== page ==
Multi-site Megachurch marketing machines like NewSpring require much labor to operate; they employ innumerable workers such as parking lot attendants, hospitality team members, and childcare providers. Paying for this labor would be a crippling burden on the church’s finances. According to its own annual report, NewSpring utilized 5,591 weekly volunteers in 2014. Thus, thousands of “owners” provided free labor which did not draw upon the churches $59,340,144 in annual income, $20,175,648 of which was used to compensate paid staff members. The salary of Perry Noble is not set by the “owners” of NewSpring (those with responsibilities, not rights) but rather is set by a special board tasked with doing so. So, in effect, “owners” are expected to provide free labor while having little to know say as to the compensation level of the man who effectively serves as their company’s CEO, Perry Noble. This hardly sounds like true ownership.
The “ownership” mindset employed by the Entertainers is not much different than the one employed by multilevel marketing organizations such as Amway. Organizations like Amway entice people into participation with the lure of ownership. Whether the product being sold is Amway, Rodan and Fields, or Young Life Essential Oils, multilevel marketing organizations offer participants the chance to “own their own business” rather than just work for someone else. These business owners, however, are essentially customers of the marketing organization. They, then, attempt to draw their friends and families into the organization by virtue of their personal connections and testimonies. Former Amway distributor Stephen Kosar described the climate of such an organization as follows:
“…the best speakers in the Amway business weren’t the ‘professional’ speakers, they were the ‘regular folks’ who worked hard and had made it to the level of Diamond (or higher). These ‘regular folks’ would convince the socks off of anyone that you could make it happen! ‘You just need to buy into the system and do everything your leaders tell you to do-your success is guaranteed! If you’re dream is big enough, the facts don’t count!’…On top of the very convincing speakers, they had amazing videos with powerful music and emotionally charged stories to tear at your heartstrings. The use of multimedia was incredibly effective-especially in a stadium full of like-minded people who all believed. We were even told that if you went to the next big meeting it ‘would really build up your belief.’ A more honest way of saying it would be ‘if you go to this big meeting you’ll be convinced to stick around long enough for us to make money off of you for a little while longer, because you’ll be emotionally convinced that this business is great!’”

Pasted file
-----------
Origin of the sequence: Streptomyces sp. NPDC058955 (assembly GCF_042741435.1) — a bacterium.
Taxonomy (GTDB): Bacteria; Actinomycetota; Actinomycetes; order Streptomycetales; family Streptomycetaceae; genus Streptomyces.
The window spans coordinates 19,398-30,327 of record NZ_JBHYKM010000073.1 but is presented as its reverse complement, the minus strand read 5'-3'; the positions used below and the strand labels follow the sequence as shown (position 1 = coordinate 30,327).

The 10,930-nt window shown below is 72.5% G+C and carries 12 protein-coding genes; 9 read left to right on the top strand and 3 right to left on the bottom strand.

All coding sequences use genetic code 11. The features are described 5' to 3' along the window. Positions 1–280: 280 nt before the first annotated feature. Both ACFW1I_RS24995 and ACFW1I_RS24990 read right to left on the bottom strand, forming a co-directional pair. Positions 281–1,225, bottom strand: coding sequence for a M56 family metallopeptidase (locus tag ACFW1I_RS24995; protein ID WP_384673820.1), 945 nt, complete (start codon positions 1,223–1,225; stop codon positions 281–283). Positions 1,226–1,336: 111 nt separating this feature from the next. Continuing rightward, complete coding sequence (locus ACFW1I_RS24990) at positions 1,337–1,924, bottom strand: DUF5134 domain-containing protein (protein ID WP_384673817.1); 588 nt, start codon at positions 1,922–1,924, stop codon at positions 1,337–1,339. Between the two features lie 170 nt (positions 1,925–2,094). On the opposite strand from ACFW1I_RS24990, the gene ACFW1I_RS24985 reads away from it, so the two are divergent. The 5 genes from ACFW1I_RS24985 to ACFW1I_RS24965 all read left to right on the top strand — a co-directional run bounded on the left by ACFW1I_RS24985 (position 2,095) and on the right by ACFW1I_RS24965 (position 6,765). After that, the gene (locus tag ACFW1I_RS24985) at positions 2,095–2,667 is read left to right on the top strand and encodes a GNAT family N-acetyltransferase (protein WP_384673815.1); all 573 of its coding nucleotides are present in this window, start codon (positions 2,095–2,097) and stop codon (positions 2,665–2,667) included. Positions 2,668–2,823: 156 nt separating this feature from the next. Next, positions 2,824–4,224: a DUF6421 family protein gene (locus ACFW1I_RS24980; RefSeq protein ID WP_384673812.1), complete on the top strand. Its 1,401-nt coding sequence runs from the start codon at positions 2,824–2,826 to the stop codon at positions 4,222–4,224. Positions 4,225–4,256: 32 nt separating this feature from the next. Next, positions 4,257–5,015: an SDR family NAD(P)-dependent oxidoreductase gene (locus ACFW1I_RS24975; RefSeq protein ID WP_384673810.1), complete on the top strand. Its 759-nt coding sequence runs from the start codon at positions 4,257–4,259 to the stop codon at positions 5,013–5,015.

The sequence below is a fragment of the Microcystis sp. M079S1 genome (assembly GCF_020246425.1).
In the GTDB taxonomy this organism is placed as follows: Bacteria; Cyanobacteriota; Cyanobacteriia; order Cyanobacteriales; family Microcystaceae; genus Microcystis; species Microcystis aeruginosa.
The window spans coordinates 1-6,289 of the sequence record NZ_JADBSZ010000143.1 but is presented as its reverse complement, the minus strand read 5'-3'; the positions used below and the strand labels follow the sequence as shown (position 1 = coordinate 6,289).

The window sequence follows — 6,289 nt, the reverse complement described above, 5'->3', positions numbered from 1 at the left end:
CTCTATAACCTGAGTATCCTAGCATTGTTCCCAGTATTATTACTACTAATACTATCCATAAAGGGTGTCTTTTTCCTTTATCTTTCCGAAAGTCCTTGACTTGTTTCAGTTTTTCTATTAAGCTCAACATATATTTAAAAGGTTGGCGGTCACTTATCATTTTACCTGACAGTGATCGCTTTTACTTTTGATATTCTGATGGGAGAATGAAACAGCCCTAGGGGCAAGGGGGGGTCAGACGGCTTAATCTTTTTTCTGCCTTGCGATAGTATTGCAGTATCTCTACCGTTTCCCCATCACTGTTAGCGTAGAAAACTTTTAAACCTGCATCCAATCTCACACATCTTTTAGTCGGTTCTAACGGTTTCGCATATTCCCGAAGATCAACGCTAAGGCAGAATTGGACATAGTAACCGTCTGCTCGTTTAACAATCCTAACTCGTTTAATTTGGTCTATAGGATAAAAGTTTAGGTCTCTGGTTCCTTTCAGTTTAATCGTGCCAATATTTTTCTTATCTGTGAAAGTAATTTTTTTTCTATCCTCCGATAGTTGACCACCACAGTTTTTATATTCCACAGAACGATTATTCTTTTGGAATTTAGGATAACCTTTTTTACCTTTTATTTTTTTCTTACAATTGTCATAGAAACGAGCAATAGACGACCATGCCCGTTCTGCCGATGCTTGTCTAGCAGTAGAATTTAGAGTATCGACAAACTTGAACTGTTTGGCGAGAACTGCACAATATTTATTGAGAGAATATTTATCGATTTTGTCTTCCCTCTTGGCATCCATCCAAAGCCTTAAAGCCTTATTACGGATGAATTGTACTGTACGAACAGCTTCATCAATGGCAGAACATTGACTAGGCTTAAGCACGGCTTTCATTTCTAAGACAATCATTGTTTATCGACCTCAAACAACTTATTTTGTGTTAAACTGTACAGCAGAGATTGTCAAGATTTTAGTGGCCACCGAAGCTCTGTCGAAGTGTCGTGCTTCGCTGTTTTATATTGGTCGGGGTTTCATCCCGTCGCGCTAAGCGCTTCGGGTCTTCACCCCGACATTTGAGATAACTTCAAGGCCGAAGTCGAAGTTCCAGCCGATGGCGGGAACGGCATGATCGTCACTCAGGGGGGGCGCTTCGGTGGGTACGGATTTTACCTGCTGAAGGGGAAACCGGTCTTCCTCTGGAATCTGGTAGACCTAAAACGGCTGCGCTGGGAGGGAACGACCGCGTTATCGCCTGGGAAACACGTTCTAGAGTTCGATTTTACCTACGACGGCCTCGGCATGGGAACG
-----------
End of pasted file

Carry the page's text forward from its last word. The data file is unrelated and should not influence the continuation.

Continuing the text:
The Entertainers structure their church meetings like Amway conventions. Music and multimedia is relied upon heavily to create an engaging experience. For example, Elevation Church even employs a “Creative Pastor” to help program “the weekend worship experience.” “Creative Pastor” is merely a religious sounding term for a sound and lighting engineer. Pastors have long been employed by churches, but a “creative pastor” would have been unheard of in biblical times. A stage hand, however, would not have been. Stagecraft is an ancient art, one that has been employed by entertainers for years. Stagecraft is being used to sell “ownership” to the potential customers of entertainment church. These customers don’t buy consumer goods such as cosmetics and oil, but rather pay tithes and offerings as part of their ownership responsibilities. These “owners,” though far from the top rung of their organizations, are as emotionally sold out as the most dedicated Amway distributor.